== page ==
The National Energy Board panel reviewing the Kinder Morgan Trans Mountain pipeline has refused to receive the National Academy of Sciences report on diluted bitumen as evidence.
Diluted bitumen or dilbit refers to tar-like bitumen that has been diluted with one or more lighter petroleum products so that it can flow through a pipeline. The Trans Mountain expansion would move 890,000 barrels per day through Jasper National Park, across the Vedder Fan aquifer, and could see a supertanker loaded every day at the Burrard Inlet marine terminal on the Pacific Ocean.
The Georgia Straight reports, “The Raincoast Conservation Foundation and the Living Oceans Society, both intervenors in the hearing, submitted a motion to the NEB on December 9 asking the board to accept a new study on diluted bitumen (also called dilbit), although the deadline for evidence had passed six months previous. The study, Spills of Diluted Bitumen From Pipelines, was released by the Washington, D.C.–based National Academy of Sciences (NAS) on December 8. The City of Vancouver signed in support of the request, as did the Upper Nicola Band, the Tsawout First Nation, and two other nonprofits. On December 17, the NEB ruled against the request.”
The article continues, “In its ruling, the NEB admitted that the report is relevant and the late filing is justified. However, it denied the application because the timing would be unfair to Trans Mountain, which wouldn’t have enough time to respond to the new evidence. [NEB spokesperson Tara] O’Donovan said that in the case of a late filing, ‘the board has the option of asking the [federal] minister for more time, and then it would be up to the minister to decide’. In this instance, she said, they didn’t ask for extra time because the ‘board feels it already has evidence on the record related to this issue’.”
In our blog on the National Academy of Sciences study, we noted that Inside Climate News had reported, “[The study] offers the most comprehensive analysis to date of dilbit spill properties, environmental and health impacts and effectiveness of response methods. …The 144-page report’s main message is that the thick type of oil called diluted bitumen … initially behaves like conventional oil in the first few days following a spill but then quickly degrades, or weathers, into a substance so chemically and physically different that it defies standard spill responses.”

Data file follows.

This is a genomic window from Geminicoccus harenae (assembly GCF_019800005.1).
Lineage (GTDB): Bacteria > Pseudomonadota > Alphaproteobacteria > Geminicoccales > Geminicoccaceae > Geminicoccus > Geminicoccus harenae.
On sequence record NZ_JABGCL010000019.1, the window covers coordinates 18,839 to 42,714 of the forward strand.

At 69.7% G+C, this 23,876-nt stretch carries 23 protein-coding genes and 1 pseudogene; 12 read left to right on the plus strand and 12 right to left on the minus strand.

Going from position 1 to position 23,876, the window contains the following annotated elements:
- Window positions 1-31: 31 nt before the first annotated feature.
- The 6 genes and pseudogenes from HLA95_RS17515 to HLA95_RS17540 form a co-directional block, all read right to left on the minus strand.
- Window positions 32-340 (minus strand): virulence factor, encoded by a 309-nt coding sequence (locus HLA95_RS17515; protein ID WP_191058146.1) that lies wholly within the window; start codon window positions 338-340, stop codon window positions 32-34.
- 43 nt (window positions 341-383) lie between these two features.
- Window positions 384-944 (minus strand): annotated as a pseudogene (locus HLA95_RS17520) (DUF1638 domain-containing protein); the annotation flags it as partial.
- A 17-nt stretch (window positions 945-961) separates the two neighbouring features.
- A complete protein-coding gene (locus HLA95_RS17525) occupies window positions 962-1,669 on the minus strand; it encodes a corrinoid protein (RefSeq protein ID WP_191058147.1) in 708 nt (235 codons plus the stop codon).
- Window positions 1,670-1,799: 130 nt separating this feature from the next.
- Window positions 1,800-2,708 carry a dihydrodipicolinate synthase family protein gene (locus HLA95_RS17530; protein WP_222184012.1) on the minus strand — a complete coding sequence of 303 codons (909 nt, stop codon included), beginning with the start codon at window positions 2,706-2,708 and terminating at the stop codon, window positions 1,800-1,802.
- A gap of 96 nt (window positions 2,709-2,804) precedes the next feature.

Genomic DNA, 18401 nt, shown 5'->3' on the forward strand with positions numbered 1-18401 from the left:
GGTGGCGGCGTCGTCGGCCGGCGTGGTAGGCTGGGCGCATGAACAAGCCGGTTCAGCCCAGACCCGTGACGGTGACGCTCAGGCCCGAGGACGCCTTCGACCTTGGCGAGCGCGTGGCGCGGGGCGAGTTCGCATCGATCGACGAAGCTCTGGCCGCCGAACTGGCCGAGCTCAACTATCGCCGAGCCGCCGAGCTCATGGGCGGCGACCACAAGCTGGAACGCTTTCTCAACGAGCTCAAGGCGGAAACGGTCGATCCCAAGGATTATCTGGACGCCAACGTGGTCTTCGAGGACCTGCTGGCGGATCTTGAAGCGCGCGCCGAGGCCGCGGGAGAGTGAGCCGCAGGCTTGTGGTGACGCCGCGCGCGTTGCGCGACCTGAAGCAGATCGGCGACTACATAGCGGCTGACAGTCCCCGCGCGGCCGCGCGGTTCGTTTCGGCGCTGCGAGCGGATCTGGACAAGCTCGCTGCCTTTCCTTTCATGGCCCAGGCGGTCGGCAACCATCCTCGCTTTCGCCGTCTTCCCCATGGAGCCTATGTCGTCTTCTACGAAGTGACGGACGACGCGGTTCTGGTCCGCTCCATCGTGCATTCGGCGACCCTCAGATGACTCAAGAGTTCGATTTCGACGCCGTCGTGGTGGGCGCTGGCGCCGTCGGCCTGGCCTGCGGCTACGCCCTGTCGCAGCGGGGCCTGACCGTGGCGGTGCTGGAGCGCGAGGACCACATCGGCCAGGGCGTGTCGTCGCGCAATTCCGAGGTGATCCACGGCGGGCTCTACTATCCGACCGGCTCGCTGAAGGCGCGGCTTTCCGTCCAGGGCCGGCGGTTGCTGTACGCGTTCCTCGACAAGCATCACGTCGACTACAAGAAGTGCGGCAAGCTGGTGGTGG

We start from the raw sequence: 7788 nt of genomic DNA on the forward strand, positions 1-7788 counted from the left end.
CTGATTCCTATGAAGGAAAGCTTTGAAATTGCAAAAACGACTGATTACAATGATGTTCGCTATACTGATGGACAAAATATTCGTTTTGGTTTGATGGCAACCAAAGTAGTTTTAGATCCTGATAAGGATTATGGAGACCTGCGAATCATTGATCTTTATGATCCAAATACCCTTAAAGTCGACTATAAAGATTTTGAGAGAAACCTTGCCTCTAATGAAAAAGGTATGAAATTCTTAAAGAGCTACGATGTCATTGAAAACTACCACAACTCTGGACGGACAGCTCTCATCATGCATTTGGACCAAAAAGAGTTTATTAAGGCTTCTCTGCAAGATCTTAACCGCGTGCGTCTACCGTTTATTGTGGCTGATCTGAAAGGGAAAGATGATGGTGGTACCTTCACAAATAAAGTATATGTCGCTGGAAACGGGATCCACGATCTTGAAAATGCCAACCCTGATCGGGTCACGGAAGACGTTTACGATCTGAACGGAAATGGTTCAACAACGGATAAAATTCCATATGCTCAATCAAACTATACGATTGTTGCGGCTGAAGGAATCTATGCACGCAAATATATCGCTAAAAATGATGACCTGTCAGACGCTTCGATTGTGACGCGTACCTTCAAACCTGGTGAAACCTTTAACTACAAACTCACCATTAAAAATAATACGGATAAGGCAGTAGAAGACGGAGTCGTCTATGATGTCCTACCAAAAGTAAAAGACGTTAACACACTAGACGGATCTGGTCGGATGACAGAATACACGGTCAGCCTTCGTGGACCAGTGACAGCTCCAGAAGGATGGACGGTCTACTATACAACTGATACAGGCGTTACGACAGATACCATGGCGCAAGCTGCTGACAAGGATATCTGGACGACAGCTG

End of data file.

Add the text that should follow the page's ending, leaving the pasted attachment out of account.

In terms of timelines, the National Energy Board says, “The hearing panel will hear oral summary argument from intervenors in two phases: first, from January 19–29, 2016 at the Delta Burnaby Hotel and Conference Centre in Burnaby, British Columbia; and second in the NEB Hearing Room, Calgary, Alberta from February 2-5, 2016.” The NEB is scheduled to make its recommendation on the pipeline expansion by May 20, 2016. It is expected that the Trudeau government will make its decision on the pipeline shortly thereafter. Kinder Morgan says, if approved, the pipeline would be operational in 2018.
The federal Liberals had promised during this past election that they would implement more robust pipeline reviews in order to gain public confidence in the process. Now in government, they have not been clear how they will do this and have rejected halting the current pipeline reviews and beginning them again under a new more comprehensive process.
To keep pressure on the Trudeau government to stop the flawed pipeline reviews, please add your name to our Keep your promises, Liberals: Stop pipeline reviews action alert.